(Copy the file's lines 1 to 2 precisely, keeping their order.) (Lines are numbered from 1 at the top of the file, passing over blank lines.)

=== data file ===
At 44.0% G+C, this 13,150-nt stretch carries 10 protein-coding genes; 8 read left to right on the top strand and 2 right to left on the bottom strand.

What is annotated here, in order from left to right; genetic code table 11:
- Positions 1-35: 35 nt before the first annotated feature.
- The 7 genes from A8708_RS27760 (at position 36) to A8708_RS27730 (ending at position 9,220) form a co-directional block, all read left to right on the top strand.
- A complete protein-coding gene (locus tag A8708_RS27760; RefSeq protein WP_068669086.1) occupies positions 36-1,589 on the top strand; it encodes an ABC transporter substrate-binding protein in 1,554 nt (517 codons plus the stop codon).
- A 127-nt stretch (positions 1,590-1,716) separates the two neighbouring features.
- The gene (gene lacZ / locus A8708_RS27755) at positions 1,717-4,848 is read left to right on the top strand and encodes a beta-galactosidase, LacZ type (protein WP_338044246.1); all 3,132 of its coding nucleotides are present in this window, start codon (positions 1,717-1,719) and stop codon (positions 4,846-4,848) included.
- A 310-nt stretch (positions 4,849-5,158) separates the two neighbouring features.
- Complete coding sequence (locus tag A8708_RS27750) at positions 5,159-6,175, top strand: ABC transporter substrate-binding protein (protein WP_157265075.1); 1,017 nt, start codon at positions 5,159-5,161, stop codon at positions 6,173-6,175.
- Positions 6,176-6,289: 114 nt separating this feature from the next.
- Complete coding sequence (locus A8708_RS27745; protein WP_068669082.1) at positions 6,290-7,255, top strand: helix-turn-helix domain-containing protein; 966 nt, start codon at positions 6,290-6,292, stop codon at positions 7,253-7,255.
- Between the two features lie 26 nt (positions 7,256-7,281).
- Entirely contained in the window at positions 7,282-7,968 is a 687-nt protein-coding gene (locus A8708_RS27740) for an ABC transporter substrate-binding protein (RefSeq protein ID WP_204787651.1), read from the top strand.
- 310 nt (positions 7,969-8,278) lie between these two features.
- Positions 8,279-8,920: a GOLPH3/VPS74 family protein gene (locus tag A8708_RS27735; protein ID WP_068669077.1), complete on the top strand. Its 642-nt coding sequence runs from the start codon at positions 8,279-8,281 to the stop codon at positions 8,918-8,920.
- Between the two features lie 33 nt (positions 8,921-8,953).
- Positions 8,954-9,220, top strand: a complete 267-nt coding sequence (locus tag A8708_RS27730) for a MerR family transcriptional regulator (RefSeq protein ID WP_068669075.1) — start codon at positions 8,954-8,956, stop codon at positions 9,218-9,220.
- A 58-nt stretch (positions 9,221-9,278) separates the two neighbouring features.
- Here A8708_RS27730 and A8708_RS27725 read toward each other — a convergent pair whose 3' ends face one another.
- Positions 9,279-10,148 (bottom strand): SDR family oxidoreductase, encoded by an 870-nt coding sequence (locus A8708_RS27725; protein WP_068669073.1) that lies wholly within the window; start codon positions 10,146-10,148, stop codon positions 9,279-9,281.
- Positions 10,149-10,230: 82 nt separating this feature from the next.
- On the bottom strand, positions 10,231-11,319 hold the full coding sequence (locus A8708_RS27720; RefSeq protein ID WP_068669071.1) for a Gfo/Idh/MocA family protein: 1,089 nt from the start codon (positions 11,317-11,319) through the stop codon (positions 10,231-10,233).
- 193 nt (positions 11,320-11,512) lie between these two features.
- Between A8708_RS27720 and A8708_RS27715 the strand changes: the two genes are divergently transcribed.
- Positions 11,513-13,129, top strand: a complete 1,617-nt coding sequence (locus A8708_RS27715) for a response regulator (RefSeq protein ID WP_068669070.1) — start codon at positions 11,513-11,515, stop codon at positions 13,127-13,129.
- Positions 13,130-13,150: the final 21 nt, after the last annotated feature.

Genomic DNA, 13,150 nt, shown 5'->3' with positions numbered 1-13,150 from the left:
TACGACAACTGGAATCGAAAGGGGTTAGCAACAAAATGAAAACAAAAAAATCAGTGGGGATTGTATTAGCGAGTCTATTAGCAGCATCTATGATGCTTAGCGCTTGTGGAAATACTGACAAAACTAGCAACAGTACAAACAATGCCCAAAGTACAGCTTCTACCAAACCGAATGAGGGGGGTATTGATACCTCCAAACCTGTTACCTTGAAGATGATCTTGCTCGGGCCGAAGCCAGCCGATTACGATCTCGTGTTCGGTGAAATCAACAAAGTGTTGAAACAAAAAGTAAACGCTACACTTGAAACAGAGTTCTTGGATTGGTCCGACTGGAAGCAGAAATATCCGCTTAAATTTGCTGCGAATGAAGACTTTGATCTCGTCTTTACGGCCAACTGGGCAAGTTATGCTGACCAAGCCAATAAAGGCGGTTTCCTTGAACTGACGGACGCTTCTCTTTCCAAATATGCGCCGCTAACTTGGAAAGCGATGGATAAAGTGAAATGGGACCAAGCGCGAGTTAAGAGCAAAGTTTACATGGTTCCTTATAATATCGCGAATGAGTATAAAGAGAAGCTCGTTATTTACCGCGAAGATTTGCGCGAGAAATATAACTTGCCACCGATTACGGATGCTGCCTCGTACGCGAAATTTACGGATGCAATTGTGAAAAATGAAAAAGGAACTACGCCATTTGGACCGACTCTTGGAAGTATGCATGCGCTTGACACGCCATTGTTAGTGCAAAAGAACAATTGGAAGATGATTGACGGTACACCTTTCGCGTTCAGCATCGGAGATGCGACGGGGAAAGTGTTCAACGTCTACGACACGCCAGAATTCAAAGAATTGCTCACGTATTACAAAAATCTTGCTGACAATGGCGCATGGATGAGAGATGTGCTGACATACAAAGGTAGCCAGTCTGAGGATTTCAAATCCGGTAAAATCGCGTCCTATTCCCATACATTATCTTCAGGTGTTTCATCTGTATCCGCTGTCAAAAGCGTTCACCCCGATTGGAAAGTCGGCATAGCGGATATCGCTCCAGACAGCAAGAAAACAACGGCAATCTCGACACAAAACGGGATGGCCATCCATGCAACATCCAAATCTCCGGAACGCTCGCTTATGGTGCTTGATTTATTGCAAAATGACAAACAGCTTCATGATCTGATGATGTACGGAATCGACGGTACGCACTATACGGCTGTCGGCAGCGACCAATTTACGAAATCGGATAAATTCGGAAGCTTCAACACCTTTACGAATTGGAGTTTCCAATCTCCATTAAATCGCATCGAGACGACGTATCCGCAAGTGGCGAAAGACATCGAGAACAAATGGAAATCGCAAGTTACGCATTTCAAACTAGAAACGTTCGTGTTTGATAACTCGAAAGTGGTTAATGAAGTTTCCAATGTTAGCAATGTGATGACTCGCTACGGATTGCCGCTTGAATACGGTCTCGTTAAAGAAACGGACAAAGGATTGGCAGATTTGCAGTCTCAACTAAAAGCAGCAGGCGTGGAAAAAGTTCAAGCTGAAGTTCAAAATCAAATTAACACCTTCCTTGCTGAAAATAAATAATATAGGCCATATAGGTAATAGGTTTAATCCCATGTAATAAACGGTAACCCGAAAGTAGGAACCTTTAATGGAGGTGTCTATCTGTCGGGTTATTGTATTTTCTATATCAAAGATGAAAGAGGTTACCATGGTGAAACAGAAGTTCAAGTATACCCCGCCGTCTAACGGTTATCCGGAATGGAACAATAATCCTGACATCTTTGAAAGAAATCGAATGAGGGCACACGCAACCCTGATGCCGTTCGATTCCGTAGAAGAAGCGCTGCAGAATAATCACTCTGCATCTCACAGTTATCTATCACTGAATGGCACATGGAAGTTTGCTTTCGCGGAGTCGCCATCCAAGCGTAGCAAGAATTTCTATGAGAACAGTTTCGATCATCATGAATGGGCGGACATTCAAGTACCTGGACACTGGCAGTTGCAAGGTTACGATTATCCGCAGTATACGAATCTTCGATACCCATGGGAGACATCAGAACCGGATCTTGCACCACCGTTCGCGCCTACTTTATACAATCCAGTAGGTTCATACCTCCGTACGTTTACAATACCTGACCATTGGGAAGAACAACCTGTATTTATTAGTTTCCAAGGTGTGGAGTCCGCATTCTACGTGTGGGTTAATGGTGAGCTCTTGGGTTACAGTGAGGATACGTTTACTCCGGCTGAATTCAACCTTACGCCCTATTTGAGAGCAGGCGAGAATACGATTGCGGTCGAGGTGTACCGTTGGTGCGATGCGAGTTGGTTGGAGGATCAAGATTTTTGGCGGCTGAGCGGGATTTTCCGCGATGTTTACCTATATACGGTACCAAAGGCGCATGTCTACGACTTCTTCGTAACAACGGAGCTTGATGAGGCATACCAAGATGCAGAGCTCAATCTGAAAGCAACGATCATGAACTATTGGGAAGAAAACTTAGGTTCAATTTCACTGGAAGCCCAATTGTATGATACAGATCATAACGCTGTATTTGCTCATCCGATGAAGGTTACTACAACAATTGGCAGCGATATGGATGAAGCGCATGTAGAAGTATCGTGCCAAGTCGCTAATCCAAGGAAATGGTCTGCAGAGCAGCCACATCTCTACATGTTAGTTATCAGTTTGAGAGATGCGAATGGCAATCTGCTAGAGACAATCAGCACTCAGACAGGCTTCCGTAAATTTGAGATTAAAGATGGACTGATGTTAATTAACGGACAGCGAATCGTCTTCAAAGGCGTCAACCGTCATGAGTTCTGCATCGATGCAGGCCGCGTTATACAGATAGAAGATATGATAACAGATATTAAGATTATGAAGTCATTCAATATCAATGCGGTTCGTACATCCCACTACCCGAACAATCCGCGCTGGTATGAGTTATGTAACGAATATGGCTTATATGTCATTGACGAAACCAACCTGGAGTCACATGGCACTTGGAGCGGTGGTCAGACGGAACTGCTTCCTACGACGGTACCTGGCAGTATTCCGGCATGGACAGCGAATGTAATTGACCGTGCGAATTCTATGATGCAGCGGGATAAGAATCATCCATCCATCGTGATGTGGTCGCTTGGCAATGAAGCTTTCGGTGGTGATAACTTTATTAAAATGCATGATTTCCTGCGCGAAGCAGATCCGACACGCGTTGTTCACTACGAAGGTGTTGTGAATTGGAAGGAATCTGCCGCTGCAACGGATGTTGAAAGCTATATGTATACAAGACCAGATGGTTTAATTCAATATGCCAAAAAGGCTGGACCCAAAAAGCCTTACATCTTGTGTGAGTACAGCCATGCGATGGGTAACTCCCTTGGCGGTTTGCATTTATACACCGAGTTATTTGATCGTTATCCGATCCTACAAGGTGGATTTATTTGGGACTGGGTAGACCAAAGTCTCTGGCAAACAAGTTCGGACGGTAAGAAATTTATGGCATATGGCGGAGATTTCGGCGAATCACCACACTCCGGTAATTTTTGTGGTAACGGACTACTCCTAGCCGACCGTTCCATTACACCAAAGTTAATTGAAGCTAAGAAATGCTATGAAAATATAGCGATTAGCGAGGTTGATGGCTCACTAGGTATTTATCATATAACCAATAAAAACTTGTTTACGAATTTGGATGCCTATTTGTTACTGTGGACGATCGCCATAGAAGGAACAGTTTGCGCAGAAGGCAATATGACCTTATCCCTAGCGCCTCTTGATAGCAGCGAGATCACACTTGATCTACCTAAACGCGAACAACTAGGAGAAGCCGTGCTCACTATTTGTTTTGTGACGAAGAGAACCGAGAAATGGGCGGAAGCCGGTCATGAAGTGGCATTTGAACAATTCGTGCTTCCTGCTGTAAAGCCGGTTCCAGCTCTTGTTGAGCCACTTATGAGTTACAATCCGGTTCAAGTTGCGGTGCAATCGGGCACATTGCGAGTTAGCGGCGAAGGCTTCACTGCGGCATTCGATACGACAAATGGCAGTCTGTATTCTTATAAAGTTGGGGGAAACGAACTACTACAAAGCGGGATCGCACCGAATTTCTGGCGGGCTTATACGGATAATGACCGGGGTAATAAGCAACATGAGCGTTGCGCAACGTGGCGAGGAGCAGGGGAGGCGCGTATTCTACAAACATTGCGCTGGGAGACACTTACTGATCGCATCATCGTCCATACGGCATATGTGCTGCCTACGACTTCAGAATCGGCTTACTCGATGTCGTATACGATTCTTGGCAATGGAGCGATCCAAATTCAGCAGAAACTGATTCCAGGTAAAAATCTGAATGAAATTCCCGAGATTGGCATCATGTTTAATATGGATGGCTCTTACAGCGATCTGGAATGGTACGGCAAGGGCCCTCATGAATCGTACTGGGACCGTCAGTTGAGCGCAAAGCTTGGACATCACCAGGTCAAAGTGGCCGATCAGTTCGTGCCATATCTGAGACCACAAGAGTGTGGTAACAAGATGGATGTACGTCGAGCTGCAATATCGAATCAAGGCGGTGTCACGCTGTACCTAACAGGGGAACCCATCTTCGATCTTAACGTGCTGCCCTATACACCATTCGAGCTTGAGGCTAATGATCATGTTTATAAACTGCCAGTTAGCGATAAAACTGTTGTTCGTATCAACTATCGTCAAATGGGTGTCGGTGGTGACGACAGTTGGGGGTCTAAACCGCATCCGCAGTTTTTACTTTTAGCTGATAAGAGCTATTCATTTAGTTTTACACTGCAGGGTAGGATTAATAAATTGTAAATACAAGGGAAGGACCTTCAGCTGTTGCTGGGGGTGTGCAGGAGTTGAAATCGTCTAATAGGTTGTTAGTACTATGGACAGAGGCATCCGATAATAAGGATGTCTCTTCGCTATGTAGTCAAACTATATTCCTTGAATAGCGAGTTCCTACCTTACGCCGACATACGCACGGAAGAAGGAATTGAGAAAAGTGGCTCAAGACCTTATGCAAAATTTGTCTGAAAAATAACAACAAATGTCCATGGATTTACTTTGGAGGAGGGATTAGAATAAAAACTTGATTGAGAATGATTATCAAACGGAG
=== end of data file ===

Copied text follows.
At 44.0% G+C, this 13,150-nt stretch carries 10 protein-coding genes; 8 read left to right on the top strand and 2 right to left on the bottom strand.

What is annotated here, in order from left to right; genetic code table 11: